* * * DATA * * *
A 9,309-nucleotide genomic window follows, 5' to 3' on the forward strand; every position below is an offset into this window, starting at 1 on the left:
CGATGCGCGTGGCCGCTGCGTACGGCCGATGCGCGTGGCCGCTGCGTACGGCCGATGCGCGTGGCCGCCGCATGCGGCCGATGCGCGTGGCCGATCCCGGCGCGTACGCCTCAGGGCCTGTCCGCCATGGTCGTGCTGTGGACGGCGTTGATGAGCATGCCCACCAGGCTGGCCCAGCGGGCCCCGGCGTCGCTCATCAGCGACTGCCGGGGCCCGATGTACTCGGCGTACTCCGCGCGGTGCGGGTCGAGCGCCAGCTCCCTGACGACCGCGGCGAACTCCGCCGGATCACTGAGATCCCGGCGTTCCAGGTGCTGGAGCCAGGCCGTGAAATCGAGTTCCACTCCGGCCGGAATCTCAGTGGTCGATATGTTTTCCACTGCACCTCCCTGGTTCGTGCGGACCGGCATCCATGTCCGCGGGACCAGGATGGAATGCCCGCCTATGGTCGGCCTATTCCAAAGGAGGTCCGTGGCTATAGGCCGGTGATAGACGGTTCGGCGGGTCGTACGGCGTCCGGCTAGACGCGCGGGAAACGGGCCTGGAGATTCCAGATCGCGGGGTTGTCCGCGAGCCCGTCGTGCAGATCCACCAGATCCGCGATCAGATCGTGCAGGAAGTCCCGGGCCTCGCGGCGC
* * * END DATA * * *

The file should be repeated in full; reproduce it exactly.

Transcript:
A 9,309-nucleotide genomic window follows, 5' to 3' on the forward strand; every position below is an offset into this window, starting at 1 on the left:
CGATGCGCGTGGCCGCTGCGTACGGCCGATGCGCGTGGCCGCTGCGTACGGCCGATGCGCGTGGCCGCCGCATGCGGCCGATGCGCGTGGCCGATCCCGGCGCGTACGCCTCAGGGCCTGTCCGCCATGGTCGTGCTGTGGACGGCGTTGATGAGCATGCCCACCAGGCTGGCCCAGCGGGCCCCGGCGTCGCTCATCAGCGACTGCCGGGGCCCGATGTACTCGGCGTACTCCGCGCGGTGCGGGTCGAGCGCCAGCTCCCTGACGACCGCGGCGAACTCCGCCGGATCACTGAGATCCCGGCGTTCCAGGTGCTGGAGCCAGGCCGTGAAATCGAGTTCCACTCCGGCCGGAATCTCAGTGGTCGATATGTTTTCCACTGCACCTCCCTGGTTCGTGCGGACCGGCATCCATGTCCGCGGGACCAGGATGGAATGCCCGCCTATGGTCGGCCTATTCCAAAGGAGGTCCGTGGCTATAGGCCGGTGATAGACGGTTCGGCGGGTCGTACGGCGTCCGGCTAGACGCGCGGGAAACGGGCCTGGAGATTCCAGATCGCGGGGTTGTCCGCGAGCCCGTCGTGCAGATCCACCAGATCCGCGATCAGATCGTGCAGGAAGTCCCGGGCCTCGCGGCGC